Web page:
The time-’til-offer or TTO is the amount of time a caller spends in the queue before hearing a call-back offer. It is quite important because it impacts both the offer rate and the take-up rate.

It impacts the offer rate because as TTO gets longer, a larger fraction of callers will abandon or connect with an agent before hearing the offer. (In the extreme, if TTO is greater than your longest queue time, then the offer rate is zero.)

TTO impacts the take-up rate because of the psychology of callers. Some fraction of callers will take an offer that is made immediately while others will opt to “wait it out”. But after a few minutes on hold, callers are more likely to take that option, so the take-up rate grows. After a while, this effect flattens out.

Take-up also increases by making multiple offers for the call-back. In fact, this is the best way to maximize the overall call-back rate. (If you’re assessing vendors for a call-back solution, make sure the ability to make multiple offers once a caller is in the queue is on the feature list.) Changing TTO is an easy “lever” to adjust and has a big impact on the performance of your call-back deployment.

5 Common Pitfalls When Measuring Abandonment Rate

There are several nuances in calculating abandonment rate. Ignoring these five pitfalls could leave you with a misleading result.

Pitfall 1: Treating All Hang-Ups as Abandoned Calls

It is common practice to exclude very short calls from the abandon rate. The logic behind this is that someone might have dialled the wrong number and didn’t realize the mistake until after the call was connected. But how short is too short? There is no universally accepted number.

One way to find a good “short call” cut-off time is to look at a histogram of call durations. For example, consider the popularity of calls that are 0-5 seconds, 5-10 seconds, etc. You may see a demarcation between mistaken calls and calls with true intent.

This blog post illustrates four different options for dealing with short calls, and offers visual representations of popular call center equations.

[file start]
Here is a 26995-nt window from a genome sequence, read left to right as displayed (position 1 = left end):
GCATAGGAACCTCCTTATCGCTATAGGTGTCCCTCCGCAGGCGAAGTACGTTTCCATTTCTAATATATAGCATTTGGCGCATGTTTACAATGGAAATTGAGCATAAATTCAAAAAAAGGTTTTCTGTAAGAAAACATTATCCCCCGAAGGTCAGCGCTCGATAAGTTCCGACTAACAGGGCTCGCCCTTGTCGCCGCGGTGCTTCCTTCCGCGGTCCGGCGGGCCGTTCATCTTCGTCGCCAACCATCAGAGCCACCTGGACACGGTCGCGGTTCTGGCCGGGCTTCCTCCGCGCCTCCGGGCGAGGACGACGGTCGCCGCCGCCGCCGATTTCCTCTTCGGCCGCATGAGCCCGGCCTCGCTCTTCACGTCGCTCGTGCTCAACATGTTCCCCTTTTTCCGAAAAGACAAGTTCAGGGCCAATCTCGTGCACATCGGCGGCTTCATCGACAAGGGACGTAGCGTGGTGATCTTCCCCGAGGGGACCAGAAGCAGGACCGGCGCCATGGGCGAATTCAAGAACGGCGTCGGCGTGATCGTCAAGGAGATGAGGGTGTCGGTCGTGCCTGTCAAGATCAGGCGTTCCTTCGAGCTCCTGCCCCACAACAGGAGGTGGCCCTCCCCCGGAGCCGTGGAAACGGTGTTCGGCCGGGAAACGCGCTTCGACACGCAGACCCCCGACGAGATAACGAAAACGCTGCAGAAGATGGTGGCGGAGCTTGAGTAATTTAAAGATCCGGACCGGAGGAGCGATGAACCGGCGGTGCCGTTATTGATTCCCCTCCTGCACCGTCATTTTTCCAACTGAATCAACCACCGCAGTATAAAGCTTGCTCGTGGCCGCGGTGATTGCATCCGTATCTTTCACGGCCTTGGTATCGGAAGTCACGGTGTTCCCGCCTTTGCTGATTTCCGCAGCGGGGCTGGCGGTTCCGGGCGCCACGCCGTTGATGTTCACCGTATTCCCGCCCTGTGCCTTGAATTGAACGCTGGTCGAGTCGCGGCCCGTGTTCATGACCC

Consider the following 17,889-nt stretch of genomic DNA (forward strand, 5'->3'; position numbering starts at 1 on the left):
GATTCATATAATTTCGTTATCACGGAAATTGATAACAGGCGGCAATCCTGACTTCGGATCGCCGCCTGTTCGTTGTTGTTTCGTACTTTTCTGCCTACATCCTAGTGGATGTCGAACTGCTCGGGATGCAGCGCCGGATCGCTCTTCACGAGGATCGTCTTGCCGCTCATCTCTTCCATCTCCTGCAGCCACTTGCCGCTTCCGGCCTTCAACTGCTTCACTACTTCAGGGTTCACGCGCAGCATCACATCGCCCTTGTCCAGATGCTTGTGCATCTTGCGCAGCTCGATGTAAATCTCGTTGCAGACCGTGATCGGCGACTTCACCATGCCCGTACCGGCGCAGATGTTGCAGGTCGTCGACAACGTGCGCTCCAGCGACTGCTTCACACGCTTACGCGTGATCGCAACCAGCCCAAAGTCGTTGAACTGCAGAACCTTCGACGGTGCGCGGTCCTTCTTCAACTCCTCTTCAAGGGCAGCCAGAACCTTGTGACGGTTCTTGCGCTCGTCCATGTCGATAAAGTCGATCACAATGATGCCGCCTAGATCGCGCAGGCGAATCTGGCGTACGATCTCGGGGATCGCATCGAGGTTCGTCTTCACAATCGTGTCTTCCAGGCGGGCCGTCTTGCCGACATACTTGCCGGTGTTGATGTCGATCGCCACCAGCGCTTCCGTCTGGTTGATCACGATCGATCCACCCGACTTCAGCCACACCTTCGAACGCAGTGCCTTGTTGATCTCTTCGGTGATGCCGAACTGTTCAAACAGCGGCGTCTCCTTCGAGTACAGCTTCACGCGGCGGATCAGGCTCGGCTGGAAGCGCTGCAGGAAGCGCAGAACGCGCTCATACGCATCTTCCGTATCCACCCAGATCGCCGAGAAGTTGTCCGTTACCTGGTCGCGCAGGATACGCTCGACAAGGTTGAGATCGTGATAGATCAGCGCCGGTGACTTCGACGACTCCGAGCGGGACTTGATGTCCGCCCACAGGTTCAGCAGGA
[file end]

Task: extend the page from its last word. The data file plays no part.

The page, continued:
Pitfall 2: Ignoring Short Abandons

Another problem arises when the threshold for “short calls” is too long. This can sweep legitimate abandons under the rug. Call centers often succumb to this temptation in an effort to meet management objectives, but that’s a losing game.

Pitfall 3: Including Self-Serve or Navigation Time

If a caller hangs up while going through a self-serve process that should not be counted as an abandoned call, but rather count against the success rate of that process.

The reason to separate these numbers is that an abandoned IVR-based process indicates a different problem from an abandoned call that was in the queue. The former might be due to unclear prompts, or too lengthy a process. The latter is almost always due to excessive hold time.


A universal rule covering these first three pitfalls is: Once the caller indicates the intent to reach an agent, the call should end in success (an agent conversation) or count as abandoned.

Pitfall 4: Not Adjusting for Call-Backs

One way to lower your abandonment rate is to offer callers the option of a call-back instead of waiting on hold. Usually, this offer sounds like, “Press 1 to get a call-back from the next available agent”. If the caller takes this option, the current call will end, but clearly this should not be counted as an abandon.